June 4, 2014 12:57 am JST

Domestic-demand stocks lift Nikkei index back to 15,000

Investor optimism is starting to pull the key market gauge out of the doldrums. © AP

TOKYO -- Domestic-demand shares have driven the recent rebound by the Nikkei Stock Average as worries over the impact of the April 1 consumption tax hike fade and investors await the government's new growth strategy due out this month.

     The Nikkei average broke the 15,000 mark for the first time in roughly two months Tuesday. "With (stocks) climbing this far, not holding Japanese stocks has started to be seen as a risk," says Hidetoshi Oi of Barclays Securities Japan.

     Retail investors and some foreign investors had been leading the way thus far, so aggressive buying by Japanese institutional investors drew particular notice Tuesday.

     Much of this broader buying was drawn to stocks whose fortunes rise and fall with Japanese demand. Mobile service provider SoftBank pushed past major exporters to top the trading value ranking on the first section of the Tokyo Stock Exchange, followed by major banks and nonbank financial institutions.

     Domestic-demand shares also accounted for many of the 152 first-section stocks hitting year-to-date highs. JR Tokai continued its winning streak for a 12th day to reach its highest point in around seven years, thanks to strong earnings bolstered by demand for business and foreign-tourist travel.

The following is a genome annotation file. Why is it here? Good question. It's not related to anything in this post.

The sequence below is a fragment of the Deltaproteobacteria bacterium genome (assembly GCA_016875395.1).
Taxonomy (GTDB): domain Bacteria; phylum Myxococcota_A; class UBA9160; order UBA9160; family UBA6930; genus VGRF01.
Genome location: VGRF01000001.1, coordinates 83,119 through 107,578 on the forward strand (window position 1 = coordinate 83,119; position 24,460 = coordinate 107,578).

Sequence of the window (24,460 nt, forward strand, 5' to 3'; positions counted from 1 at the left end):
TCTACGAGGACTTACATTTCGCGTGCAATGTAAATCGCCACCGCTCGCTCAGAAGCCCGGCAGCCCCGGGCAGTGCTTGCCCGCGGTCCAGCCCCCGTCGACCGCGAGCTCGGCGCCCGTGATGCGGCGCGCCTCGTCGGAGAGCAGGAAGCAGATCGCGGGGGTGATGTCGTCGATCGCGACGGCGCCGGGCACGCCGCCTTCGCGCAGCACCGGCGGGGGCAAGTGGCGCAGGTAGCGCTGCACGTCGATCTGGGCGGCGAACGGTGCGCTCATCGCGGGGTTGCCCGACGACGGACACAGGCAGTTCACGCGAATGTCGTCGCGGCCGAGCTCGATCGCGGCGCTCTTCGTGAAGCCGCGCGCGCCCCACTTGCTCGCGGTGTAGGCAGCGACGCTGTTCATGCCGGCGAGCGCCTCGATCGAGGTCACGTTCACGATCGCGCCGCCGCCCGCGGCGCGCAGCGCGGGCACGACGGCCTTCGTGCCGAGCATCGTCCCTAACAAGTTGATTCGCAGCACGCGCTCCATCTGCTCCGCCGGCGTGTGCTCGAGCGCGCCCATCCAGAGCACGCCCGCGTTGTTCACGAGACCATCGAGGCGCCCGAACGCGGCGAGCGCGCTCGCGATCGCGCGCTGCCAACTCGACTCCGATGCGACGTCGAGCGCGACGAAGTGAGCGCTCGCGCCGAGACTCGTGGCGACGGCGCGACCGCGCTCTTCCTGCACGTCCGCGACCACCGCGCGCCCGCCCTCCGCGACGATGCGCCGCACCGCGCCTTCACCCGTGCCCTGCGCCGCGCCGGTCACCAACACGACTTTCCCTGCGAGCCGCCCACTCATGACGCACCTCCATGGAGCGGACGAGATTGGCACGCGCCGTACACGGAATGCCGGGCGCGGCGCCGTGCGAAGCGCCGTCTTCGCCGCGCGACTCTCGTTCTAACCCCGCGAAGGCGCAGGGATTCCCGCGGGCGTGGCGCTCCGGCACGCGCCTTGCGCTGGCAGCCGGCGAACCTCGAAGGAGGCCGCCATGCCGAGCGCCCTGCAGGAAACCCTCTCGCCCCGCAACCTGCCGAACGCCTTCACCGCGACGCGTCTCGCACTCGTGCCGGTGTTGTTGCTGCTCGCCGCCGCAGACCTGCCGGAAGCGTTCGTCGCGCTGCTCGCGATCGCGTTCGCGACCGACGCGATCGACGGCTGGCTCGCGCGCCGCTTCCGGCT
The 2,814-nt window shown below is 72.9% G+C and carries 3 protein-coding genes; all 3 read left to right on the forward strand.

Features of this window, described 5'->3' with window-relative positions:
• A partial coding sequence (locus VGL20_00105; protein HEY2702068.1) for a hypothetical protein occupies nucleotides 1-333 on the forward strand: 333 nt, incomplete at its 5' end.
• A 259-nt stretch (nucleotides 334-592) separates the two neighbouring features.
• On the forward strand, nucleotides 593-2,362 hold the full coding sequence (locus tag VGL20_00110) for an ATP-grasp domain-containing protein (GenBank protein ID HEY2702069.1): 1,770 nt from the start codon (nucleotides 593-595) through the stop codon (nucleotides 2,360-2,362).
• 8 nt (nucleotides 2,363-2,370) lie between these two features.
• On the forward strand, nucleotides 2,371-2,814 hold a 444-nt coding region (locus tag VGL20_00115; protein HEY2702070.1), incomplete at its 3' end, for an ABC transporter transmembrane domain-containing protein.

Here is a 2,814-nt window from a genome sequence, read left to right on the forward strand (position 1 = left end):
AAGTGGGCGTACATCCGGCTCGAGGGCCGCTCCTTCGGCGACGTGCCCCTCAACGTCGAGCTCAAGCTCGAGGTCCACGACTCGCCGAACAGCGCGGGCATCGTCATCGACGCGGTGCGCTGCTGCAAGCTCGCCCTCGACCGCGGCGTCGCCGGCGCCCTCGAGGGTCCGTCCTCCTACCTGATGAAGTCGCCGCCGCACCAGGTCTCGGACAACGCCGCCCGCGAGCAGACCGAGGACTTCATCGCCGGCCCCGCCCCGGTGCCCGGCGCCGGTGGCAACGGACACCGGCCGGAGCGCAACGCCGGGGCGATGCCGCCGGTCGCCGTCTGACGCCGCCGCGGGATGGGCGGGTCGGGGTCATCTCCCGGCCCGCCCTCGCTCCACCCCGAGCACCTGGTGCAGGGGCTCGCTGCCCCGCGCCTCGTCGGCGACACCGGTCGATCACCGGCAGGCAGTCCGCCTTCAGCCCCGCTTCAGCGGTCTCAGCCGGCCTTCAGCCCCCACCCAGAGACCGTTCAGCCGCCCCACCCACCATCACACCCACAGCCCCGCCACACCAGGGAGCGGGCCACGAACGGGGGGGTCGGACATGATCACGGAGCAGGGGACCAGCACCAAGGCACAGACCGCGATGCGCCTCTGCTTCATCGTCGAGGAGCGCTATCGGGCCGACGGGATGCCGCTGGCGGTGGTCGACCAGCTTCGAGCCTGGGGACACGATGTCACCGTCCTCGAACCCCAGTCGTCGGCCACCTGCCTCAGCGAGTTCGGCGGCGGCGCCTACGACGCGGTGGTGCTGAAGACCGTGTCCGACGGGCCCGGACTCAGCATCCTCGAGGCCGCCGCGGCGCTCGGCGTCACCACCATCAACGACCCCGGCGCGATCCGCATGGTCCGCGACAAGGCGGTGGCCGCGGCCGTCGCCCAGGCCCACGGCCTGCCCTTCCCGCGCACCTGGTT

Domestic-demand-oriented companies have played a central role in the Nikkei average's rally since it hit a year-to-date low April 14. Telecommunications, real estate and financial stocks have logged some of the largest gains since then among Topix 100 components, with Astellas Pharma jumping 23%.

     One main factor bringing buyers back to this area is the easing of worries over Japan's economic outlook. Major department stores report milder year-on-year sales declines for May than for April, and businesses are willing to engage in capital spending.

     "Hopes of escaping deflation are causing attention to be readily drawn to domestic-demand stocks," says Mamoru Shimode, chief strategist at Resona Bank.

     High expectations for the government's growth strategy are bolstering stock prices as well. A number of market-conscious policies are being included in the plan, such as an overhaul of public pension management, a corporate tax cut, and corporate governance reform.

     But ensuring that buying spreads to the rest of the market is key to pushing prices up further, and export stocks remain mired in a slump. Sony's price has slid 12% since April 14, and Toshiba and Honda Motor have edged up only slightly.

     Exporters are unlikely to enjoy the same boost to profits from the weak yen that they did last year. Market players will be watching to see whether the U.S. recovery is on a firm footing and whether uncertainty in emerging markets clears up.

(Nikkei)